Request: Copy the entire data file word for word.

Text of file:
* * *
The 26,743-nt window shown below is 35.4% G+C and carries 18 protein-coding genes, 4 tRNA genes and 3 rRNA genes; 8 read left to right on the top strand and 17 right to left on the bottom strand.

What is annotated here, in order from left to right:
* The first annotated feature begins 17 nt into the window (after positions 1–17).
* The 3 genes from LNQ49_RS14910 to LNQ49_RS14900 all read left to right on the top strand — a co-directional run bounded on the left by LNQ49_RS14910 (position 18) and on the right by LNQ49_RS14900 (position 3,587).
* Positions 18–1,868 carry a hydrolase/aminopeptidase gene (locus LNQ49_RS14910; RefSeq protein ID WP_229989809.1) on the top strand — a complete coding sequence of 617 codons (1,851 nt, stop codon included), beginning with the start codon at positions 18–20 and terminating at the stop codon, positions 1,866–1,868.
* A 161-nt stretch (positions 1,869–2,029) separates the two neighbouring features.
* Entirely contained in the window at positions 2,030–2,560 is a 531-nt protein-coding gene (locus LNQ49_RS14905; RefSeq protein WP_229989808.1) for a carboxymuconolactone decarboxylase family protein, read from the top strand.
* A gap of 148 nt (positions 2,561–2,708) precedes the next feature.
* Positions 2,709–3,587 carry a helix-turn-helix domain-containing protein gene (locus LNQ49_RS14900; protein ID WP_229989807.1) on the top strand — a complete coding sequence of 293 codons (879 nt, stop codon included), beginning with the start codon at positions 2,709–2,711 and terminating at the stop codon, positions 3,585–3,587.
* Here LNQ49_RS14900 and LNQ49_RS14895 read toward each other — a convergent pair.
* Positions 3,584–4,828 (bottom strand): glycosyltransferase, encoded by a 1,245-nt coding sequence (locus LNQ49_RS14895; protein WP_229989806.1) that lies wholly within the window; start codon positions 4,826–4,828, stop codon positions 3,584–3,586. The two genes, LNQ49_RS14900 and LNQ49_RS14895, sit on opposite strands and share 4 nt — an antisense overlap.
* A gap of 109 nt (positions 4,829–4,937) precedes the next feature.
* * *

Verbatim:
The 26,743-nt window shown below is 35.4% G+C and carries 18 protein-coding genes, 4 tRNA genes and 3 rRNA genes; 8 read left to right on the top strand and 17 right to left on the bottom strand.

What is annotated here, in order from left to right:
* The first annotated feature begins 17 nt into the window (after positions 1–17).
* The 3 genes from LNQ49_RS14910 to LNQ49_RS14900 all read left to right on the top strand — a co-directional run bounded on the left by LNQ49_RS14910 (position 18) and on the right by LNQ49_RS14900 (position 3,587).
* Positions 18–1,868 carry a hydrolase/aminopeptidase gene (locus LNQ49_RS14910; RefSeq protein ID WP_229989809.1) on the top strand — a complete coding sequence of 617 codons (1,851 nt, stop codon included), beginning with the start codon at positions 18–20 and terminating at the stop codon, positions 1,866–1,868.
* A 161-nt stretch (positions 1,869–2,029) separates the two neighbouring features.
* Entirely contained in the window at positions 2,030–2,560 is a 531-nt protein-coding gene (locus LNQ49_RS14905; RefSeq protein WP_229989808.1) for a carboxymuconolactone decarboxylase family protein, read from the top strand.
* A gap of 148 nt (positions 2,561–2,708) precedes the next feature.
* Positions 2,709–3,587 carry a helix-turn-helix domain-containing protein gene (locus LNQ49_RS14900; protein ID WP_229989807.1) on the top strand — a complete coding sequence of 293 codons (879 nt, stop codon included), beginning with the start codon at positions 2,709–2,711 and terminating at the stop codon, positions 3,585–3,587.
* Here LNQ49_RS14900 and LNQ49_RS14895 read toward each other — a convergent pair.
* Positions 3,584–4,828 (bottom strand): glycosyltransferase, encoded by a 1,245-nt coding sequence (locus LNQ49_RS14895; protein WP_229989806.1) that lies wholly within the window; start codon positions 4,826–4,828, stop codon positions 3,584–3,586. The two genes, LNQ49_RS14900 and LNQ49_RS14895, sit on opposite strands and share 4 nt — an antisense overlap.
* A gap of 109 nt (positions 4,829–4,937) precedes the next feature.